I am not going to pretend to know much about many of the top guys at this weight, but the favorites should be the Asian Champion Moustafa Hosseinkhani of Iran, and European Champion Ruslan Dibirgadzhiyev of Azerbaijan. After that, the other prime competitors come from the usual suspects of wrestling nations: Armenia, Turkey, Ukraine and Bulgaria.
The Russian at this weight, Khetig Tsabolov, has a shocking dearth of Senior-level accomplishments, but he was a Junior world champion in 2011, and wrestlers in Russian singlets seem to have an uncanny knack for leaving big tournaments with medals hanging from their necks.
My pick to win it: I have no clue, let's go with the Russian.
Dark Horse from an unlikely country: Adrian Moise
You would think Romania would be a better freestyle wrestling country, but it isn't. The program had a great deal of success in the 70s, but fell off the map in the 80s. Their last world medal came in 1987, and Romanian freestylers have only yielded three top-ten finishes in the World Championships in the last decade.
In this new weight, Romania has high hopes in the form of Adrian Moise, who has a reasonably good shot to bring home hardware. Moise placed fifth in this year's European Championships, boasts a top-ten World Ranking, and has had consistent high finishes at notable events in the last couple of years.
The American representative: Nick Marable
Ben Askren's University of Missouri teammate Nick Marable represents the red, white and blue at 70 kg. Marable's biggest wrestling moment came earlier this year when he handed American mega-star Jordan Burroughs his first ever Senior-level freestyle loss at 74 kg. Since then, Marable has dropped to 70 kg, where he placed third at the World Cup and won the US Open and US World Team Trials.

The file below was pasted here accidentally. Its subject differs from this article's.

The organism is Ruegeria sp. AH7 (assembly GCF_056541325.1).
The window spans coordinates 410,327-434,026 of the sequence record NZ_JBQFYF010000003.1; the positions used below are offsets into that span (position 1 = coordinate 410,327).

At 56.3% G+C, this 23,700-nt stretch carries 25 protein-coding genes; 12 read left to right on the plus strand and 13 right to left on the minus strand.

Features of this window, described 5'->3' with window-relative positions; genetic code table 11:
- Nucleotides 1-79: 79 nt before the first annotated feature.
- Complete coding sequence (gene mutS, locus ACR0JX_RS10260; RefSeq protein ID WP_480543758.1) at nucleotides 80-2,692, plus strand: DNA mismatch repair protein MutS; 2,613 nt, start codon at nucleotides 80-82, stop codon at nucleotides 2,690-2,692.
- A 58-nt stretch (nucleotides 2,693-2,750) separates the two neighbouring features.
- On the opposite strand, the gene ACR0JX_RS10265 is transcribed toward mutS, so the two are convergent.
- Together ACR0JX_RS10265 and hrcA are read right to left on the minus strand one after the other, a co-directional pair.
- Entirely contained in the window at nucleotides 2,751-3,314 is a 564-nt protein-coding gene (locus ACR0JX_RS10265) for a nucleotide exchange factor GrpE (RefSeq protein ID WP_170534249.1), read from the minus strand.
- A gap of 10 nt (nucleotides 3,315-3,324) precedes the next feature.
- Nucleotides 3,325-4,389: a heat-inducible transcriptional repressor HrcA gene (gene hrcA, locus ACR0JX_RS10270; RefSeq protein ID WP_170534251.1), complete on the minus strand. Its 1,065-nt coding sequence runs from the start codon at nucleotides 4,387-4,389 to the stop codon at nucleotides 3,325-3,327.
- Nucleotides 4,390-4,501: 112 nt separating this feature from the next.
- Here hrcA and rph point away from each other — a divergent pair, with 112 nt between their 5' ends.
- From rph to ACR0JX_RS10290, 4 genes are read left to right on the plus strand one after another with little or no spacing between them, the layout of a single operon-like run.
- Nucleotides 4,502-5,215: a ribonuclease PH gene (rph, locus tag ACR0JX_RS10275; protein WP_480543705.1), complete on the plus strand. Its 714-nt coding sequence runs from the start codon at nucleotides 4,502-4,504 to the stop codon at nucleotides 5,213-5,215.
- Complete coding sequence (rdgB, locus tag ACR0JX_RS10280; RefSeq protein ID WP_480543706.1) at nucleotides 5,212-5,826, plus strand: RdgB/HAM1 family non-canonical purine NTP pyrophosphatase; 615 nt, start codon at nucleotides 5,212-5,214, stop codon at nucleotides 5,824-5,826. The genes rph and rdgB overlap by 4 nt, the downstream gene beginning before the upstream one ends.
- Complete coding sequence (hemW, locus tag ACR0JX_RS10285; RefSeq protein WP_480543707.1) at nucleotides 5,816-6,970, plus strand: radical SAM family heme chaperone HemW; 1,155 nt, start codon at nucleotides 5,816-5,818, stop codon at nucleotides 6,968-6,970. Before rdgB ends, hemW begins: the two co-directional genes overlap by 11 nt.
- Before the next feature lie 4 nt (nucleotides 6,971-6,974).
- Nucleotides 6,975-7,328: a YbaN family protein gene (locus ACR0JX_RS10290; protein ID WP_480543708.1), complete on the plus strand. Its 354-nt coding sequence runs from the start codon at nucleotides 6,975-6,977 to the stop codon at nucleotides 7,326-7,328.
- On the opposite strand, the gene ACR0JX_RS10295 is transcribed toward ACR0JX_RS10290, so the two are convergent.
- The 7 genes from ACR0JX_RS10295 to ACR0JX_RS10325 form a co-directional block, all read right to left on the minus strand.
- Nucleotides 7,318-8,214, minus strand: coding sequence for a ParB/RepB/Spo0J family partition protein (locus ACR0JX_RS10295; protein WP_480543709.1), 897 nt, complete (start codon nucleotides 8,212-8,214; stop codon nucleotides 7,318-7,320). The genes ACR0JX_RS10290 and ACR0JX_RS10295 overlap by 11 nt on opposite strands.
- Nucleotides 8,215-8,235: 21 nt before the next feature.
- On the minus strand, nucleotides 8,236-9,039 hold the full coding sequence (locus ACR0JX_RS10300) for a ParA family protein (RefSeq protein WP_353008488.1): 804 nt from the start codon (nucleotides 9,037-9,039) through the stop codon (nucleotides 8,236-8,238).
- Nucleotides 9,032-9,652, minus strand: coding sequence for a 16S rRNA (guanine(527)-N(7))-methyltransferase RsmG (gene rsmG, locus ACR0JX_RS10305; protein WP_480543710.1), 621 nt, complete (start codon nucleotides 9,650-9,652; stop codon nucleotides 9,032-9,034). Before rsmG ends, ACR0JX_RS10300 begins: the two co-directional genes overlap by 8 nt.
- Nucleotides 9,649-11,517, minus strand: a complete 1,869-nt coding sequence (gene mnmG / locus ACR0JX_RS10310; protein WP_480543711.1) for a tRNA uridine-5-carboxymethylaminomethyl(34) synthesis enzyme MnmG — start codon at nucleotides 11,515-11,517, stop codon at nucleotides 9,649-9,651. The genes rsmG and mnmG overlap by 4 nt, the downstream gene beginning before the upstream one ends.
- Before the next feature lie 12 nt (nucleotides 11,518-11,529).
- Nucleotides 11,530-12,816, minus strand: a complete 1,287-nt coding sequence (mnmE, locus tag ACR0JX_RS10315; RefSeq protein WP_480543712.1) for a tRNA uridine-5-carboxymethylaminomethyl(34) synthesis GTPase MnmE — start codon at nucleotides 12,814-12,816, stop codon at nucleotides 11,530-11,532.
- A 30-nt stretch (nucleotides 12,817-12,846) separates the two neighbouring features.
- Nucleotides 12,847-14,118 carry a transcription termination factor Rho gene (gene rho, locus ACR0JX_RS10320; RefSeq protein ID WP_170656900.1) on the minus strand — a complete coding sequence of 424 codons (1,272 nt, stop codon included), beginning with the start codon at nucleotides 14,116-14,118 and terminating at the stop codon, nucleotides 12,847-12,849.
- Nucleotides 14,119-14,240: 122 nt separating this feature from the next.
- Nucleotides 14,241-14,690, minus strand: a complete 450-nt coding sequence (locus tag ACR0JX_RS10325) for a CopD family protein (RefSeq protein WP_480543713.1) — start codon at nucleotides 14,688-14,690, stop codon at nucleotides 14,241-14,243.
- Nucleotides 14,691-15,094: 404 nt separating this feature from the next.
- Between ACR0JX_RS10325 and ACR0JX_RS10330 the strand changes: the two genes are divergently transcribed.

Marable has the physical dimensions of a 19th century wood stove; his low center of gravity and stubby, stumpy legs make him a defensive marvel. Unfortunately, this build limits his range, and his offensive capabilities. Marable usually wins, but he wins in close, controlled matches, which may lead him to run afoul of current passivity penalties.
In Marable, we are talking about someone who beat the best wrestler in the entire world, up at a higher weight, this very year. Marable clearly has what it takes to defeat anyone, and a world championship is within his capabilities. Conversely, if he can't get his offense going, or if he gives up big points early in a match, he can lose to anyone he faces. I'll let readers make their own predictions as to where he'll finish, to do so just pick a random number between one and ten.